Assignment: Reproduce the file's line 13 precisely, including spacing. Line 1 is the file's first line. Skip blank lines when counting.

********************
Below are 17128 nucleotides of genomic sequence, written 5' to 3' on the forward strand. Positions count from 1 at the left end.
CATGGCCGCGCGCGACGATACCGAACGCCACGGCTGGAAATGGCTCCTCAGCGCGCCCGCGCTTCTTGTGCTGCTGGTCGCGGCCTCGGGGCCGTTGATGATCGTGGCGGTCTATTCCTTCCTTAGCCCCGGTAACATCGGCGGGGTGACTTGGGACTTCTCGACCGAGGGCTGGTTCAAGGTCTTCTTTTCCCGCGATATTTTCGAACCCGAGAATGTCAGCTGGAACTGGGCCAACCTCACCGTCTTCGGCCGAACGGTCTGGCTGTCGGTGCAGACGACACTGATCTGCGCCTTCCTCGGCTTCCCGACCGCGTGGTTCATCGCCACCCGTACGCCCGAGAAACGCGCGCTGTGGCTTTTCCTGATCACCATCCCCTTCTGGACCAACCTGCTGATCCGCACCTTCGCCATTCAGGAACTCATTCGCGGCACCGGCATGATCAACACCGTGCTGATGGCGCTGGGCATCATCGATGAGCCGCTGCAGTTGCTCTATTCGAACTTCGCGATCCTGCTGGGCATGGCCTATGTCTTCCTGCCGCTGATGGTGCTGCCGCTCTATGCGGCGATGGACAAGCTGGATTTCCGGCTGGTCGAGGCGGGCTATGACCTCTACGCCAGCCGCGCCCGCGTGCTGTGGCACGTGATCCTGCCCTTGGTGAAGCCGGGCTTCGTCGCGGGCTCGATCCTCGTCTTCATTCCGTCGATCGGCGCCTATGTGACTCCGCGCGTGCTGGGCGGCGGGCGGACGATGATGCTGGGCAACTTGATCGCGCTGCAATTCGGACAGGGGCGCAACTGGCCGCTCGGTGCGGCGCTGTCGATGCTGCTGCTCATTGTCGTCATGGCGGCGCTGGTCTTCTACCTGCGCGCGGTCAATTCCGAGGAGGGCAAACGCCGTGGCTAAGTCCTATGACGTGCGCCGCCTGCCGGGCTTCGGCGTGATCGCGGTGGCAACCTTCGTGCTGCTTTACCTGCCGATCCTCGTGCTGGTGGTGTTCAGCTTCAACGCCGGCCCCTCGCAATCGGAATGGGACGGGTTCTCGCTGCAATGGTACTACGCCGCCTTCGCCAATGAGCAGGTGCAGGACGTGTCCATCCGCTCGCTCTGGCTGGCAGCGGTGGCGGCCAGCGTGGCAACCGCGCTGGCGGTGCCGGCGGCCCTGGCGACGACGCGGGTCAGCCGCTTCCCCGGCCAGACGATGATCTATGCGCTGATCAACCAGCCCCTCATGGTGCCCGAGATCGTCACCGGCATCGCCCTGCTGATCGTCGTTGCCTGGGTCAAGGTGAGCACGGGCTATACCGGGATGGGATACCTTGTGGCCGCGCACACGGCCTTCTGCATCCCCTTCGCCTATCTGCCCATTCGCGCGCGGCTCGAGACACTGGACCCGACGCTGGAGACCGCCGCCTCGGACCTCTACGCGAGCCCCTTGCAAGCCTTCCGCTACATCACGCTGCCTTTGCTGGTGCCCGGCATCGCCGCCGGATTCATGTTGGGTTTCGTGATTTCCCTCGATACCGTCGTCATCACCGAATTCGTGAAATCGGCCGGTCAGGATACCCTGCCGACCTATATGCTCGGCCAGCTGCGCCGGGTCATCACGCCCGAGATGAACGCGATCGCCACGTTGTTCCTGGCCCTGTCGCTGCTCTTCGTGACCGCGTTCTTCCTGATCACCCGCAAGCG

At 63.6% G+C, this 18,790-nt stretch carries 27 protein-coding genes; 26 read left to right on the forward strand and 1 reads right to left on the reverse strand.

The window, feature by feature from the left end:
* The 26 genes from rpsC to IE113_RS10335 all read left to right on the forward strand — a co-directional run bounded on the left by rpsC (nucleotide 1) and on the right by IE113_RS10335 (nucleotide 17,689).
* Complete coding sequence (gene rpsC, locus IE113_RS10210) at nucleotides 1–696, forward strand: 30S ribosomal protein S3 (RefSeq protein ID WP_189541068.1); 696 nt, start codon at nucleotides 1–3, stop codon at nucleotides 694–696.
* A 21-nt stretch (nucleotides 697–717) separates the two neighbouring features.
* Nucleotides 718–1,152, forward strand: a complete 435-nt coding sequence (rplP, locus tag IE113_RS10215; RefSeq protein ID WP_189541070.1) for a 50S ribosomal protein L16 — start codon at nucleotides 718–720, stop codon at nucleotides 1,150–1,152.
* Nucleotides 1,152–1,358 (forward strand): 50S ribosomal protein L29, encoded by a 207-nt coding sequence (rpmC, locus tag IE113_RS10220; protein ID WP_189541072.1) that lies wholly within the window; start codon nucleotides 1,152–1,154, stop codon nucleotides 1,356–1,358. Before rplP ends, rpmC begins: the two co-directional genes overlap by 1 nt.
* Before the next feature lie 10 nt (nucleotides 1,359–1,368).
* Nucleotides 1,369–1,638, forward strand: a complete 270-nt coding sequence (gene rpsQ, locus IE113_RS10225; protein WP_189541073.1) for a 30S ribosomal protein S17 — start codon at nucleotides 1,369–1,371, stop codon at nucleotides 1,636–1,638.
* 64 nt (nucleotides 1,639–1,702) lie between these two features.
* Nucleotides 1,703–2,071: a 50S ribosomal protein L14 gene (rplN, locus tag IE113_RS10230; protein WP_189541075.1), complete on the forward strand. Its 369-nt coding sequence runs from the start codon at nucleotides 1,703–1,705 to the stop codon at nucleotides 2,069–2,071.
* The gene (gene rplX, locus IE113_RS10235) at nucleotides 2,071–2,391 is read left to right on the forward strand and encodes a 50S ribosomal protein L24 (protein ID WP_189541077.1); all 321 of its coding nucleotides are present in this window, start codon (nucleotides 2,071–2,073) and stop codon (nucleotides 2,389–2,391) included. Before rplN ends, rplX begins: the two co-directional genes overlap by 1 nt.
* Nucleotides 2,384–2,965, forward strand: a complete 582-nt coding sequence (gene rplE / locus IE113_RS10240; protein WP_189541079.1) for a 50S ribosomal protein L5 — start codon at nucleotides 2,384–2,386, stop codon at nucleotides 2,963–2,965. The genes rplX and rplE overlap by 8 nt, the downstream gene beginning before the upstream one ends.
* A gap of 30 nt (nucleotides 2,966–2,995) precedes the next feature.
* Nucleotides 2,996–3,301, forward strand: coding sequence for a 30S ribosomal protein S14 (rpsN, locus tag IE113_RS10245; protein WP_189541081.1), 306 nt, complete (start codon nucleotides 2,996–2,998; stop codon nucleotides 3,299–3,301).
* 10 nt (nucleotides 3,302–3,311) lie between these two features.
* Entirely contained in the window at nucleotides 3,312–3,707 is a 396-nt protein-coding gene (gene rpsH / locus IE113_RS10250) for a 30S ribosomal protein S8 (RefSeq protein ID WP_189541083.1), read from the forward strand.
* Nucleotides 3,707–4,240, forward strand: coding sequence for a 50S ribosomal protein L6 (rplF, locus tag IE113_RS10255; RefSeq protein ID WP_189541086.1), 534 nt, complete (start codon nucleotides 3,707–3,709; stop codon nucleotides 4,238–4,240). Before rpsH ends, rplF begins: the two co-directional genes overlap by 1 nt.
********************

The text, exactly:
* Nucleotides 1,703–2,071: a 50S ribosomal protein L14 gene (rplN, locus tag IE113_RS10230; protein WP_189541075.1), complete on the forward strand. Its 369-nt coding sequence runs from the start codon at nucleotides 1,703–1,705 to the stop codon at nucleotides 2,069–2,071.